In this step-by-step tutorial Martin Delaney further explores the usage of follow actions in Ableton Live…
7: For bonus coolness, consolidate clips in the Arrangement View with Cmd>J, creating a new clip you can paste back into Session View. Follow Actions and Consolidate work with MIDI and audio clips.
8: More? Let’s use the clips in track 2. Make sure all clips in track 1 are off. Select all the clips again, as we did before, and this time choose a time value of 0/2/0.
9: Choose the Next action, and set the Chance to 999. Select the last clip alone, and choose the Stop action. Launch the top clip, and they’ll play in sequence, until they reach the last one and stop.
10: To make things sound more interesting, send Sends A and B to the 12 o’clock position – those are going to Delay and Reverb. I love adding Ping Pong Delay, especially, to these kinds of sounds.
11: Stop all those clips. In fact, you can use the Stop All Clips button under the master track. Now go to tracks 3, 4, and 5. Select all of those clips and go to the Launch Box.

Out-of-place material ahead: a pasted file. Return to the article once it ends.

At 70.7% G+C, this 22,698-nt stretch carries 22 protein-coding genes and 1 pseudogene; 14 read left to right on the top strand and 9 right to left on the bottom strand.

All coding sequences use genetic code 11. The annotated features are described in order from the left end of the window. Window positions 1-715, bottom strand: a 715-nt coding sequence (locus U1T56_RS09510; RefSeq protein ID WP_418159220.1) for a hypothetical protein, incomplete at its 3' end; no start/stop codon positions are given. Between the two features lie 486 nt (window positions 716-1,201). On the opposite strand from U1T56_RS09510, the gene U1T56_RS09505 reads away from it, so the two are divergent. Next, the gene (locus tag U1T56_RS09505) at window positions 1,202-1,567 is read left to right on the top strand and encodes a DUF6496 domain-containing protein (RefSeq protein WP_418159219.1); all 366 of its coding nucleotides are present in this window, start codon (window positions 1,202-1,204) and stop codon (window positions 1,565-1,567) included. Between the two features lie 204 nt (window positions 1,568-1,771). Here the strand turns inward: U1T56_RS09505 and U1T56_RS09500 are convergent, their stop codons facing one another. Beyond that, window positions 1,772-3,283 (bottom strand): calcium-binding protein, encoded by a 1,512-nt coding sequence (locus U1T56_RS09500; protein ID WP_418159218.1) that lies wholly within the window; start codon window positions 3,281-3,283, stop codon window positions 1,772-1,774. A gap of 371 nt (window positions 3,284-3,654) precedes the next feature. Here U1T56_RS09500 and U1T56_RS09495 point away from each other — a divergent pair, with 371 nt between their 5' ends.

12: Set the timing value to 0/2/0. You’ll see this affects clips across all three tracks. Choose the Any action in the left-hand box, and set Chance to 999 again.
13: Instead of launching each track individually, use a scene from the Master track to fire the top clip in each track. Clip playback diverges, building a more interesting and unpredictable sequence.
14: Sounds good, but track 4 is clashing with the others in the low end. So add an EQ Three to track 4 and roll off the low end a bit. That thins it out some more.
15: Having fixed that EQ issue, now you once again add delay and reverb Sends to give more depth and even more rhythmic variety to the parts. Experiment with different project tempos as well.
16: Go to the bottom clip in track 4 and set one Follow Action to Stop, the other to Any and their Chances to 50 each. Now, when the Follow Action reaches that one, the track 4 clips sometimes stop.
17: Follow Actions only apply to blocks of adjoining clips in the same track. They stop when then arrive at an empty clip slot. If you need a silence section, add a silent audio or MIDI clip!
18: As we’ve already seen, Follow Actions are recorded just like everything else that happens in Live, so it’s easy to use them as a way of semi-randomly generating new parts and even mixes.